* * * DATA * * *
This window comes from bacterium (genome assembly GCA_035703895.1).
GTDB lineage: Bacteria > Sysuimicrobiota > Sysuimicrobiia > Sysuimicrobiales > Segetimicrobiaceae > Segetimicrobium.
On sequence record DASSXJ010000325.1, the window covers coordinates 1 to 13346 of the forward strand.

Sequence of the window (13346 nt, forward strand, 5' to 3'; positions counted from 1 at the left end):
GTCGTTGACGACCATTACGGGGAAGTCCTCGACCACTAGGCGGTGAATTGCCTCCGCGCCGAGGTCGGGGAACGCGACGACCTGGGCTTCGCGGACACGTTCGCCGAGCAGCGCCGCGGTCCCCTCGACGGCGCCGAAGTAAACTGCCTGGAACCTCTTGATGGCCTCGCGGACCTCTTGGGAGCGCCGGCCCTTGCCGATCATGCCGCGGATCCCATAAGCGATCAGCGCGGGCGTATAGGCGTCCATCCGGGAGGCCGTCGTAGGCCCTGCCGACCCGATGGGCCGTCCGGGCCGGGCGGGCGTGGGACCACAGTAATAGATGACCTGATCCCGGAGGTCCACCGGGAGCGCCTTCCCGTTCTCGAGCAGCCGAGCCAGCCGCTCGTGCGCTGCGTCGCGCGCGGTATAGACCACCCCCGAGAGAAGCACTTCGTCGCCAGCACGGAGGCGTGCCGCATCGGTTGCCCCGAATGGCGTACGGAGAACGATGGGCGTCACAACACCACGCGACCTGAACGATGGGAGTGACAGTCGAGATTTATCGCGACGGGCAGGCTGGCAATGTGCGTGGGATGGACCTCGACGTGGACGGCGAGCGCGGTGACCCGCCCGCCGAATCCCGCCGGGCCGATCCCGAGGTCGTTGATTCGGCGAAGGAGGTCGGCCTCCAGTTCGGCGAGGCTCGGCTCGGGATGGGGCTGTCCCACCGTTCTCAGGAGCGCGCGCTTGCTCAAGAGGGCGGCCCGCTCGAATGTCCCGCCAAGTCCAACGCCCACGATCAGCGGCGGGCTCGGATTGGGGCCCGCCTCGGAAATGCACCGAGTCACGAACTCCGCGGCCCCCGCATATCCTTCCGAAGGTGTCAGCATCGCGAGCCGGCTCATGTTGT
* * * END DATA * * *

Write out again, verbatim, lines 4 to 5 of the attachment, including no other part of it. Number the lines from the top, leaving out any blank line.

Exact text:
Sequence of the window (13346 nt, forward strand, 5' to 3'; positions counted from 1 at the left end):
GTCGTTGACGACCATTACGGGGAAGTCCTCGACCACTAGGCGGTGAATTGCCTCCGCGCCGAGGTCGGGGAACGCGACGACCTGGGCTTCGCGGACACGTTCGCCGAGCAGCGCCGCGGTCCCCTCGACGGCGCCGAAGTAAACTGCCTGGAACCTCTTGATGGCCTCGCGGACCTCTTGGGAGCGCCGGCCCTTGCCGATCATGCCGCGGATCCCATAAGCGATCAGCGCGGGCGTATAGGCGTCCATCCGGGAGGCCGTCGTAGGCCCTGCCGACCCGATGGGCCGTCCGGGCCGGGCGGGCGTGGGACCACAGTAATAGATGACCTGATCCCGGAGGTCCACCGGGAGCGCCTTCCCGTTCTCGAGCAGCCGAGCCAGCCGCTCGTGCGCTGCGTCGCGCGCGGTATAGACCACCCCCGAGAGAAGCACTTCGTCGCCAGCACGGAGGCGTGCCGCATCGGTTGCCCCGAATGGCGTACGGAGAACGATGGGCGTCACAACACCACGCGACCTGAACGATGGGAGTGACAGTCGAGATTTATCGCGACGGGCAGGCTGGCAATGTGCGTGGGATGGACCTCGACGTGGACGGCGAGCGCGGTGACCCGCCCGCCGAATCCCGCCGGGCCGATCCCGAGGTCGTTGATTCGGCGAAGGAGGTCGGCCTCCAGTTCGGCGAGGCTCGGCTCGGGATGGGGCTGTCCCACCGTTCTCAGGAGCGCGCGCTTGCTCAAGAGGGCGGCCCGCTCGAATGTCCCGCCAAGTCCAACGCCCACGATCAGCGGCGGGCTCGGATTGGGGCCCGCCTCGGAAATGCACCGAGTCACGAACTCCGCGGCCCCCGCATATCCTTCCGAAGGTGTCAGCATCGCGAGCCGGCTCATGTTGT